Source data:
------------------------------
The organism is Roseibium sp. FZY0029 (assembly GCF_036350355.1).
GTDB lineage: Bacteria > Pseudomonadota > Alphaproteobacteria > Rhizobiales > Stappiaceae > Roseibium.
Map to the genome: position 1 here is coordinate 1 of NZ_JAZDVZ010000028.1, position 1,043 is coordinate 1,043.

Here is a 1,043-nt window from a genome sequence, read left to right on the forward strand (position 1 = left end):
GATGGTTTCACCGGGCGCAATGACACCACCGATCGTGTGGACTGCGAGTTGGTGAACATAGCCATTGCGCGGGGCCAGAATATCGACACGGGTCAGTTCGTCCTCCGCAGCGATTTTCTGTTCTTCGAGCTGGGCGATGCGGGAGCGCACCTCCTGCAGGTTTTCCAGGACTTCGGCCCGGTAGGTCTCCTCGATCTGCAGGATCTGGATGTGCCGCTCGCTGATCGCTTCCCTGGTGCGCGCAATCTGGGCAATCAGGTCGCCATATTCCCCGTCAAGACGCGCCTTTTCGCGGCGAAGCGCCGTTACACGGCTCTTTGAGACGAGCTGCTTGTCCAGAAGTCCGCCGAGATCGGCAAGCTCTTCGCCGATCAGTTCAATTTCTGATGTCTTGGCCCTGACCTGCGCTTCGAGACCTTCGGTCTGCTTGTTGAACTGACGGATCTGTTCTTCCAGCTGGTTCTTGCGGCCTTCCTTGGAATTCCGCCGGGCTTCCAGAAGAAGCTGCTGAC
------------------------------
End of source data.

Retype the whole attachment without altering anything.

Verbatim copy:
The organism is Roseibium sp. FZY0029 (assembly GCF_036350355.1).
GTDB lineage: Bacteria > Pseudomonadota > Alphaproteobacteria > Rhizobiales > Stappiaceae > Roseibium.
Map to the genome: position 1 here is coordinate 1 of NZ_JAZDVZ010000028.1, position 1,043 is coordinate 1,043.

Here is a 1,043-nt window from a genome sequence, read left to right on the forward strand (position 1 = left end):
GATGGTTTCACCGGGCGCAATGACACCACCGATCGTGTGGACTGCGAGTTGGTGAACATAGCCATTGCGCGGGGCCAGAATATCGACACGGGTCAGTTCGTCCTCCGCAGCGATTTTCTGTTCTTCGAGCTGGGCGATGCGGGAGCGCACCTCCTGCAGGTTTTCCAGGACTTCGGCCCGGTAGGTCTCCTCGATCTGCAGGATCTGGATGTGCCGCTCGCTGATCGCTTCCCTGGTGCGCGCAATCTGGGCAATCAGGTCGCCATATTCCCCGTCAAGACGCGCCTTTTCGCGGCGAAGCGCCGTTACACGGCTCTTTGAGACGAGCTGCTTGTCCAGAAGTCCGCCGAGATCGGCAAGCTCTTCGCCGATCAGTTCAATTTCTGATGTCTTGGCCCTGACCTGCGCTTCGAGACCTTCGGTCTGCTTGTTGAACTGACGGATCTGTTCTTCCAGCTGGTTCTTGCGGCCTTCCTTGGAATTCCGCCGGGCTTCCAGAAGAAGCTGCTGAC